0 .0 4 .3 4 .2 0 .0 4 .5 3 .8 1 .2 2 .4 4 .8 2 .7 0 .0 0 .0 0 .0 3 .2

3 .4 4 .8 3 .8 0 .0 4 .9 1 .4 1 .3 1 .3 5 .0 1 .1 1 .2 1 .1 0 .0 1 .2

3 .2 5 .2 3 .7 0 .0 4 .4 1 .5 1 .5 1 .3 5 .5 1 .4 1 .2 1 .1 1 .1 1 .3

2 .3 5 .3 4 .2 1 .7 1 .7 1 .8 1 .7 2 .0 2 .1 1 .8 1 .8 1 .9 2 .0 1 .6

4.3 5.3 5.1 1 .2 4.4 4.2 4.4 1 .3 4 .5 4 .1 1 .2 1 .1 1 .2 0 .0

5.0 5.4 5.3 2.0 4.4 4.5 4.4 2 .1 4 .9 4 .2 2 .4 2 .7 2 .8 2 .2

5 .4 4.2 4.5 0.0 1 .7 1 .4 1 .5 0.0 1 .7 1 .0 0.0 0.0 0.0 1 .1

Values are the negative logarithms of the dilutions giving l absorbance unit in the ELISA described in Materials and Methods . Stock concentration of each monoclonal antibody was 0 .75 mg/ml .

obtained with two toxins and all 15 of the monoclonal antibodies. With one of the immunizing antigens, pseudexin C, each of the monoclonal antibodies reacted and all but one of the curves fell at the high end or right side of the graph. In the case of a related toxin, ß-bungarotoxin, the same 15 monoclonal antibodies presented more of a spectrum of reactivities . Some of the antibodies reacted strongly, but there were a similar number that were weak reactors . In order to present the data from 210 titration curves in a more interpretable form, each curve was analyzed graphically to determine the dilution of antibody that produced an absorbance of 1 (Table 1). Thus, for Fig. 1, the estimated negative log of the dilution for the weakest reacting antibody with pseudexin C would be 2.1 or slightly more than a 100-fold dilution . Control assays, using monoclonal antibodies against unrelated antigens, presented absorbances no greater than 1 .0 at dilutions of 10', a value regarded as background for this ELISA. Therefore, any titration with pseudexin monoclonal antibodies failing to produce an absorbance of 1 or greater at 10' dilution was tabulated at 0, even though there was observable color. All of the values thus obtained are presented in Table 1 . Generally, the monoclonal antibodies recognized all three pseudexin isozymes, with number 9 representing a notable exception (Table 1). In some cases, antibody binding was essentially equivalent with each pseudexin isozyme, for example, numbers 1 and 7. On the other hand, several monoclonal antibodies differed by two to three orders of magnitude in their binding to the different pseudexin isozymes, i.e. numbers 3, 4 and 12. There was a spectrum of specificities in the recognition patterns shown by the monoclonal antibodies for the other phospholipases tested . Monoclonal antibody 8, for example, recognized all three pseudexins and notexin, but none of the other phospholipases . Others, such as 2, 5, 12, 13 and 14 bound to some extent to all the toxins or enzymes tested . Still others exhibited an intermediate pattern wherein some of the other PLA Z s were recognized (3 and 7). As judged by the number of monoclonal antibodies recognizing a given PLAZ and the relative intensities of the reactions, the nearest immunological neighbor to the pseudexins is notexin . In some instances, the antibody apparently bound better to notexin than to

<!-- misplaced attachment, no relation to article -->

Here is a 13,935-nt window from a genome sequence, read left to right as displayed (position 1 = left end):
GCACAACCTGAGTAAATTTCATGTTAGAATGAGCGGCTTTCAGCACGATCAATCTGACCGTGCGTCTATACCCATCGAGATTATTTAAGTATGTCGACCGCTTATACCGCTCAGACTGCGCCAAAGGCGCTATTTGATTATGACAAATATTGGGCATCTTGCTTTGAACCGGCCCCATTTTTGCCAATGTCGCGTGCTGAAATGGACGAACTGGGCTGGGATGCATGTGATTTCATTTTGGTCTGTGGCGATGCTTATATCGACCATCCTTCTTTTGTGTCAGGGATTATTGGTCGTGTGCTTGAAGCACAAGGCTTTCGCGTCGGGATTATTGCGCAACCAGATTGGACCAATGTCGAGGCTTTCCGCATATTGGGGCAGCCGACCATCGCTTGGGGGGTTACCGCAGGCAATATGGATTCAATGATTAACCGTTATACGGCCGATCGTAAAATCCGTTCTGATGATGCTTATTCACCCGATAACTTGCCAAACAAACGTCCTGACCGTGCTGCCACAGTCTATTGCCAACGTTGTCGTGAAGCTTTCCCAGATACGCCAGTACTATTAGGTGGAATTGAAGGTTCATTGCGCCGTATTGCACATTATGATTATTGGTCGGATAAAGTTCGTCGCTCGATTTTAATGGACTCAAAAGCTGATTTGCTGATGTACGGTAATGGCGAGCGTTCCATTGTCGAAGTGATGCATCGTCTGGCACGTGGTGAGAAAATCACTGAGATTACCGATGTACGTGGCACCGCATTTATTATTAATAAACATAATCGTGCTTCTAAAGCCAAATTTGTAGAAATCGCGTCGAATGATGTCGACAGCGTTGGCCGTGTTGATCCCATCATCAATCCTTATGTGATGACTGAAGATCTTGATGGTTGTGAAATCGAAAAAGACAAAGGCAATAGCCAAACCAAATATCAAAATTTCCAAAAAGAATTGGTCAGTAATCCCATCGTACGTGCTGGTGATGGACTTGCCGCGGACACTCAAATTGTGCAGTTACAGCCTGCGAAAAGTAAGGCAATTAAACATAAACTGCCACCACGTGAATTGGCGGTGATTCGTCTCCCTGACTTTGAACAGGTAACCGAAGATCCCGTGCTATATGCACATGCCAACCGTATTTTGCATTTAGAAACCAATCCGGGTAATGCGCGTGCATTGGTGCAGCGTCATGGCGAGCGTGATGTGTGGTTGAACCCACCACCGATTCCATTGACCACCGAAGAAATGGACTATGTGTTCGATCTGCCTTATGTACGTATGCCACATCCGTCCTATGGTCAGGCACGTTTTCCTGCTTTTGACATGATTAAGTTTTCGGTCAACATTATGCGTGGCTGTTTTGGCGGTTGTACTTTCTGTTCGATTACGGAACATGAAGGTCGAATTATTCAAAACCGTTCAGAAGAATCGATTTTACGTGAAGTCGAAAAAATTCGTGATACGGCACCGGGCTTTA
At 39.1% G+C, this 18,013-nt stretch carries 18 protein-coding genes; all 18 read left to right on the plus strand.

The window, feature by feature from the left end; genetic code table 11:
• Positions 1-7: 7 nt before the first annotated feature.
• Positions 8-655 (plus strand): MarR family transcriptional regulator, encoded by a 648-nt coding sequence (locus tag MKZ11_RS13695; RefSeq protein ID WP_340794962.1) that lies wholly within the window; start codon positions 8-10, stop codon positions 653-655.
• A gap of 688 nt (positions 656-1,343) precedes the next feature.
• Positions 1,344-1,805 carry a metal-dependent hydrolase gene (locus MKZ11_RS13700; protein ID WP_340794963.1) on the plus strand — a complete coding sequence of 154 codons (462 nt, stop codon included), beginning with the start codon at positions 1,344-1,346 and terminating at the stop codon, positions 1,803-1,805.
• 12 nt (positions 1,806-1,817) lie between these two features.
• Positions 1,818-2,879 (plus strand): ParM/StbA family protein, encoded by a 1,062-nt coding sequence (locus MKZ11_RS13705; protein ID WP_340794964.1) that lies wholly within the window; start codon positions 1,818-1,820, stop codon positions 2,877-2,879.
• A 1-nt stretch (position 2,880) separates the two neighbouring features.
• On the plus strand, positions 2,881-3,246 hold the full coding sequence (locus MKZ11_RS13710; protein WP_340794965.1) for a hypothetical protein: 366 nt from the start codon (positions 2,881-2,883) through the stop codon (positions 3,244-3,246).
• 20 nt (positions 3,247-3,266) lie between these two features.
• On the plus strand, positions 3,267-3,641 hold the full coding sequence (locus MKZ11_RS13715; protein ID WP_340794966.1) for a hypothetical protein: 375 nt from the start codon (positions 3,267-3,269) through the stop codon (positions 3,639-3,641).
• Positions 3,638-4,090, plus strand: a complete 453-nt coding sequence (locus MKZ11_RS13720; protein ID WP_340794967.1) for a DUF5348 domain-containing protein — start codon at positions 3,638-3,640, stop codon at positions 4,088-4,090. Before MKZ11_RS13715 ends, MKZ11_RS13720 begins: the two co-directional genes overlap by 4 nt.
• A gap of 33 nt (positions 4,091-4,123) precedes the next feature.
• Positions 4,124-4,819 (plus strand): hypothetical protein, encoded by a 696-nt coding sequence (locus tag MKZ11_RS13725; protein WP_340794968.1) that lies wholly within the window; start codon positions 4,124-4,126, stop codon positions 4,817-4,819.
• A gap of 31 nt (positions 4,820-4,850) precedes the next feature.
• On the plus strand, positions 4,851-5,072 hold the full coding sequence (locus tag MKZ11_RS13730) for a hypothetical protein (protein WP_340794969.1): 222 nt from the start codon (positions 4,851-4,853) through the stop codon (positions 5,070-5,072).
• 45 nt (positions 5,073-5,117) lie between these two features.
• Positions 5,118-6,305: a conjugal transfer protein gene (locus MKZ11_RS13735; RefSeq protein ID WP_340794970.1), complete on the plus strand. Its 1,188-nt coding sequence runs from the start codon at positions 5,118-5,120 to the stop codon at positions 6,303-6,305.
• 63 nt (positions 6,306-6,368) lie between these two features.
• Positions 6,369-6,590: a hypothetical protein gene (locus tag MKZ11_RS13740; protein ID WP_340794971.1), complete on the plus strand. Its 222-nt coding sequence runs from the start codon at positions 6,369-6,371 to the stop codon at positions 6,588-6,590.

Pseudexin Monoclonal Antibodies

36 3


ô i:


Molar ratio of antlbody :toxln


w ô ir Co


Toxins and the indicated monoclonal antibody were preincubated and injected i.p . into mice as described in Materials and Methods . The toxin amount varied somewhat depending on the weight of the mice but was in the range of 39-50 pg per mouse for pseudexin A and 30-32pg per mouse for pseudexin B (approximately 1 .5-2 LD5o). (p), ANTIBODY 3; (Q), antibody 7; (O), antibody 8.

some of the isoforms of pseudexin, i.e. monoclonal antibodies 4, 9, 10 and 11 . The next closest immunological neighbor was ß-bungarotoxin, followed by the trio of taipoxin, textilotoxin and porcine pancreatic phospholipase AZ. The PLA2 least related to the pseudexins appears to be ammodytoxin. It is also apparent that none of the crotalid or viperid toxins was recognized well by the pseudexin monoclonal antibodies. Antibody effects on toxicity and enzymatic activity

To determine whether any of the monoclonal antibodies would neutralize the lethal effects of pseudexin, antibody and toxin were mixed and injected into mice . All antibodies were tested, but only three (numbers 3, 7 and 8) demonstrated a potential for neutralization. The relative efficacy of each neutralizing antibody was determined by testing serial dilutions for their ability to protect mice from a dose of toxin producing 100% lethality (approximately 2 LD.). As shown by the data in Fig. 2, the three protective antibodies had

36 4


v0 v v

a m 3






Toxin alone (5 jug) or toxin plus monoclonal antibody (1001ig) was preincubated at room temperature for 30 min and then added to the reaction mixture (final volume l ml). The production of acid was followed for 16 min as described in Materials and Methods . Controls show the mean and standard errors for five replicate runs carried out at various times during the course of the experiment .